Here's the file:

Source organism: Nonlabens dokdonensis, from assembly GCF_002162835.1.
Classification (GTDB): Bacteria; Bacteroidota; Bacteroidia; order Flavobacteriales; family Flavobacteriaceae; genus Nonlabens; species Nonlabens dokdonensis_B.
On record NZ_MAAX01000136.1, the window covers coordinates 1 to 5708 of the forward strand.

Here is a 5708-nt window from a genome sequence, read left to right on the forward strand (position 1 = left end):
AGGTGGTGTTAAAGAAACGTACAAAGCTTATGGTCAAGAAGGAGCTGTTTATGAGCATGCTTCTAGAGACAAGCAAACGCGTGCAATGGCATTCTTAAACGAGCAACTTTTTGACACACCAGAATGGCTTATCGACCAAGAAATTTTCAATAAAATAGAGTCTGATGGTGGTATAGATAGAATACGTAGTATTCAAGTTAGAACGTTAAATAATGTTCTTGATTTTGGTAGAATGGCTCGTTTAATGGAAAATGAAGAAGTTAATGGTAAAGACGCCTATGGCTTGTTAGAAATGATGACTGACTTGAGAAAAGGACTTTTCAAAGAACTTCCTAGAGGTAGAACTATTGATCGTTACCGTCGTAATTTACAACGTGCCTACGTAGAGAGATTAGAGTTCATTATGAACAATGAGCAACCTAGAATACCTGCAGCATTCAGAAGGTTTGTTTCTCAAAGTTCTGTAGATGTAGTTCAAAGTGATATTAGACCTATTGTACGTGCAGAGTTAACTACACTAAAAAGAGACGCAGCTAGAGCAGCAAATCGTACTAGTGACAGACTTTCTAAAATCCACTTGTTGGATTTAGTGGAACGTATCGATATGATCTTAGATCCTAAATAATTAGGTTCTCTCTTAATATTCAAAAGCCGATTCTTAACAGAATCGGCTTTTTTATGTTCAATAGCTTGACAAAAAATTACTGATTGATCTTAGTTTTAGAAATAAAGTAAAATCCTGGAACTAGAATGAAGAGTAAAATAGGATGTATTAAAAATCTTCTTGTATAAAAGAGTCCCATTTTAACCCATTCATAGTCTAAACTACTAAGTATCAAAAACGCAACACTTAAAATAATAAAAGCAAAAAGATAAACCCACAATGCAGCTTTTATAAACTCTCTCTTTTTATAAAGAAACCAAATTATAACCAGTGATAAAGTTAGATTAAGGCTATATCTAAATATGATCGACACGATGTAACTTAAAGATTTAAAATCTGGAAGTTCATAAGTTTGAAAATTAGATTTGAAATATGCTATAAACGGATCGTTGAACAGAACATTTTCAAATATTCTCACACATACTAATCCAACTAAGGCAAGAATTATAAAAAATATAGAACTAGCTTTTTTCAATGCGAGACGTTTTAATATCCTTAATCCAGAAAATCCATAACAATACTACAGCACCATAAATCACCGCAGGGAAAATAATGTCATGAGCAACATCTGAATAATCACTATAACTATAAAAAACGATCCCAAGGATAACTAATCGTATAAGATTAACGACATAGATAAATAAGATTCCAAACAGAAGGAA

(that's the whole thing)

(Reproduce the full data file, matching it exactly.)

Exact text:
Source organism: Nonlabens dokdonensis, from assembly GCF_002162835.1.
Classification (GTDB): Bacteria; Bacteroidota; Bacteroidia; order Flavobacteriales; family Flavobacteriaceae; genus Nonlabens; species Nonlabens dokdonensis_B.
On record NZ_MAAX01000136.1, the window covers coordinates 1 to 5708 of the forward strand.

Here is a 5708-nt window from a genome sequence, read left to right on the forward strand (position 1 = left end):
AGGTGGTGTTAAAGAAACGTACAAAGCTTATGGTCAAGAAGGAGCTGTTTATGAGCATGCTTCTAGAGACAAGCAAACGCGTGCAATGGCATTCTTAAACGAGCAACTTTTTGACACACCAGAATGGCTTATCGACCAAGAAATTTTCAATAAAATAGAGTCTGATGGTGGTATAGATAGAATACGTAGTATTCAAGTTAGAACGTTAAATAATGTTCTTGATTTTGGTAGAATGGCTCGTTTAATGGAAAATGAAGAAGTTAATGGTAAAGACGCCTATGGCTTGTTAGAAATGATGACTGACTTGAGAAAAGGACTTTTCAAAGAACTTCCTAGAGGTAGAACTATTGATCGTTACCGTCGTAATTTACAACGTGCCTACGTAGAGAGATTAGAGTTCATTATGAACAATGAGCAACCTAGAATACCTGCAGCATTCAGAAGGTTTGTTTCTCAAAGTTCTGTAGATGTAGTTCAAAGTGATATTAGACCTATTGTACGTGCAGAGTTAACTACACTAAAAAGAGACGCAGCTAGAGCAGCAAATCGTACTAGTGACAGACTTTCTAAAATCCACTTGTTGGATTTAGTGGAACGTATCGATATGATCTTAGATCCTAAATAATTAGGTTCTCTCTTAATATTCAAAAGCCGATTCTTAACAGAATCGGCTTTTTTATGTTCAATAGCTTGACAAAAAATTACTGATTGATCTTAGTTTTAGAAATAAAGTAAAATCCTGGAACTAGAATGAAGAGTAAAATAGGATGTATTAAAAATCTTCTTGTATAAAAGAGTCCCATTTTAACCCATTCATAGTCTAAACTACTAAGTATCAAAAACGCAACACTTAAAATAATAAAAGCAAAAAGATAAACCCACAATGCAGCTTTTATAAACTCTCTCTTTTTATAAAGAAACCAAATTATAACCAGTGATAAAGTTAGATTAAGGCTATATCTAAATATGATCGACACGATGTAACTTAAAGATTTAAAATCTGGAAGTTCATAAGTTTGAAAATTAGATTTGAAATATGCTATAAACGGATCGTTGAACAGAACATTTTCAAATATTCTCACACATACTAATCCAACTAAGGCAAGAATTATAAAAAATATAGAACTAGCTTTTTTCAATGCGAGACGTTTTAATATCCTTAATCCAGAAAATCCATAACAATACTACAGCACCATAAATCACCGCAGGGAAAATAATGTCATGAGCAACATCTGAATAATCACTATAACTATAAAAAACGATCCCAAGGATAACTAATCGTATAAGATTAACGACATAGATAAATAAGATTCCAAACAGAAGGAA